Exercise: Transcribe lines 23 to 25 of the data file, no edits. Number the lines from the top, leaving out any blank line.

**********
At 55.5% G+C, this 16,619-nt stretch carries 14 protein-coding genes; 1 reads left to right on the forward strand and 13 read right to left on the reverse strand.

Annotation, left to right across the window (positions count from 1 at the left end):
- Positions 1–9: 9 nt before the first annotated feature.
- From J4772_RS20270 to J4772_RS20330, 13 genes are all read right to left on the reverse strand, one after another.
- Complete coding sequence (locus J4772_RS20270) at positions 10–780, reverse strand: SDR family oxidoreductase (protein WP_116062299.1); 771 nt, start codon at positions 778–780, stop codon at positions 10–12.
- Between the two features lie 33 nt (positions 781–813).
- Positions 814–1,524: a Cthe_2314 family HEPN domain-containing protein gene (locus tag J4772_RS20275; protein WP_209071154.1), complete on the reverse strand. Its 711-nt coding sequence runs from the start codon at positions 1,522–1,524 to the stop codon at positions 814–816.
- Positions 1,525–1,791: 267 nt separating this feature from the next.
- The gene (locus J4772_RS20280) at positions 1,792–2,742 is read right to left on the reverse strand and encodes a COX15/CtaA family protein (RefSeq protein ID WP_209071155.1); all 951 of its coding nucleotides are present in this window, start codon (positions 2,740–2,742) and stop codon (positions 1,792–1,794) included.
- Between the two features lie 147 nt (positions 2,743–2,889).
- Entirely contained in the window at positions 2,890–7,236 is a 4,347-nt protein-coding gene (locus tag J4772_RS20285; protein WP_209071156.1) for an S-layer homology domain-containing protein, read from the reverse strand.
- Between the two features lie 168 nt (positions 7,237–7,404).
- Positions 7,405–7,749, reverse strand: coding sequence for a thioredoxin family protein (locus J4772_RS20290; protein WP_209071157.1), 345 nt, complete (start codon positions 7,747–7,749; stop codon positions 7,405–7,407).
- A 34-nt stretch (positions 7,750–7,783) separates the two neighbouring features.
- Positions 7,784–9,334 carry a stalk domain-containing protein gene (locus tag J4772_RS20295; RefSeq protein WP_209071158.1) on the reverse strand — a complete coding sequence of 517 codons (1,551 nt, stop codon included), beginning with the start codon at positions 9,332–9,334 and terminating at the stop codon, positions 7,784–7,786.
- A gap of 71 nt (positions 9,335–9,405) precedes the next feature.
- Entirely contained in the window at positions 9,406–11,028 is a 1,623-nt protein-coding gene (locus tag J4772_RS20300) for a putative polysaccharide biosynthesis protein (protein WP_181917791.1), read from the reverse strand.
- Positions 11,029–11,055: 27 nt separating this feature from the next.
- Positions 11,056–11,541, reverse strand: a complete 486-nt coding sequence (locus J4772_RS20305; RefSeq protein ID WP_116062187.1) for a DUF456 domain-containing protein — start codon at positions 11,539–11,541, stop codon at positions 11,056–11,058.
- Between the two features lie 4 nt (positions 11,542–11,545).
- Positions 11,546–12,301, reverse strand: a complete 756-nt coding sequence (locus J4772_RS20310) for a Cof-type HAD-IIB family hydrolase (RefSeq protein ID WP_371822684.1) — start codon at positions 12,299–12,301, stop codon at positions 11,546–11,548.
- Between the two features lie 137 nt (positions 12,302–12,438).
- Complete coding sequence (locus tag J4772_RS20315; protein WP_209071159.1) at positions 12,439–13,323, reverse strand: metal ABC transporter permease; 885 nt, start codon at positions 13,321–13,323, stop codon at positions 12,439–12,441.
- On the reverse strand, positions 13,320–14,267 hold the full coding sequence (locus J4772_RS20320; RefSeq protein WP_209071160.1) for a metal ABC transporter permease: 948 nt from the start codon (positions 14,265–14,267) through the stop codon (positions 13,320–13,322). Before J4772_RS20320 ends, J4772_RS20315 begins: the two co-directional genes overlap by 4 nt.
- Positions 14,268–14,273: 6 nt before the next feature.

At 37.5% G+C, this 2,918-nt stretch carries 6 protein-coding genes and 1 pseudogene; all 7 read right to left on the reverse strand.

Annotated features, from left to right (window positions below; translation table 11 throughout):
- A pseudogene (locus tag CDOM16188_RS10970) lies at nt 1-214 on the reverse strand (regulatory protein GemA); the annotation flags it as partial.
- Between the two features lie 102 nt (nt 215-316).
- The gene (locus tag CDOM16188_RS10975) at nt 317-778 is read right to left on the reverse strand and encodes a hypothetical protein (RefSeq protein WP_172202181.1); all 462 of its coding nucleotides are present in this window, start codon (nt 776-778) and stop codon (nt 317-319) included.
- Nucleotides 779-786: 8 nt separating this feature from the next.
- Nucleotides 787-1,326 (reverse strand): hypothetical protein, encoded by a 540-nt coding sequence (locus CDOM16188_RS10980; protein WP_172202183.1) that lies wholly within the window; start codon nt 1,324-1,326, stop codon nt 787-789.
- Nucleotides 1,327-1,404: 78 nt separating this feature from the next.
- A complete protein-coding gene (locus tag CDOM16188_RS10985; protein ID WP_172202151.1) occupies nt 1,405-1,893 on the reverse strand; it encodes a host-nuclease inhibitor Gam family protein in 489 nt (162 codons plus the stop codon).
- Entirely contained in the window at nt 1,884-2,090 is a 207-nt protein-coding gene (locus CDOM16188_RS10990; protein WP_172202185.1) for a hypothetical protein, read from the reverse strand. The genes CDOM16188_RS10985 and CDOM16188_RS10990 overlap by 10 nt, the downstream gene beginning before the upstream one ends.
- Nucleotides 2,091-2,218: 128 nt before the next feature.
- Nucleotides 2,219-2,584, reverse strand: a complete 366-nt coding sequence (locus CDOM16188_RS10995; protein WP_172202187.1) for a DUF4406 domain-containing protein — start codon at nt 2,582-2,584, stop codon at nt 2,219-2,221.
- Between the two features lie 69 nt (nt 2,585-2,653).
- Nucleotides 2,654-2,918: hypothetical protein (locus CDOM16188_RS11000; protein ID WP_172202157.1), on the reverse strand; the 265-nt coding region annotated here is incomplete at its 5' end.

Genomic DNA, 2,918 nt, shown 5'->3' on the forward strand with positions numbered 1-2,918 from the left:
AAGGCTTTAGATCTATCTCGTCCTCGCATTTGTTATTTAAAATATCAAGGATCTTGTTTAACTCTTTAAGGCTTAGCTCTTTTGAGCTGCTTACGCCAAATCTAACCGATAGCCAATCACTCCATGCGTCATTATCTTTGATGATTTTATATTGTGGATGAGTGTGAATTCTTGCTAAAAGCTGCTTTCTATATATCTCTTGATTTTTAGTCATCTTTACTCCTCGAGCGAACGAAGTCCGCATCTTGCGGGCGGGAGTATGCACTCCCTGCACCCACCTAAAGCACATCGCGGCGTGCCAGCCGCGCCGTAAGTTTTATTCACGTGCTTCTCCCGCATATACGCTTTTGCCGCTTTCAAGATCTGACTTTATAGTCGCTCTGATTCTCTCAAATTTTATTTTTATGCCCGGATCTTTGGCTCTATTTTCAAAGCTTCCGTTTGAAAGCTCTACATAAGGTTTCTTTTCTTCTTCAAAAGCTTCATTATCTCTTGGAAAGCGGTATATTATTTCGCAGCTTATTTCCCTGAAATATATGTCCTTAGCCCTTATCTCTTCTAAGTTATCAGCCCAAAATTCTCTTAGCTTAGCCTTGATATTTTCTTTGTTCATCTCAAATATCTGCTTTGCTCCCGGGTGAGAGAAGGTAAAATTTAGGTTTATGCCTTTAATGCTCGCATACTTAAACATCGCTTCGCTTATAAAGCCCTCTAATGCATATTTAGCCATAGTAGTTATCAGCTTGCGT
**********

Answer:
- Complete coding sequence (locus tag J4772_RS20315; protein WP_209071159.1) at positions 12,439–13,323, reverse strand: metal ABC transporter permease; 885 nt, start codon at positions 13,321–13,323, stop codon at positions 12,439–12,441.
- On the reverse strand, positions 13,320–14,267 hold the full coding sequence (locus J4772_RS20320; RefSeq protein WP_209071160.1) for a metal ABC transporter permease: 948 nt from the start codon (positions 14,265–14,267) through the stop codon (positions 13,320–13,322). Before J4772_RS20320 ends, J4772_RS20315 begins: the two co-directional genes overlap by 4 nt.
- Positions 14,268–14,273: 6 nt before the next feature.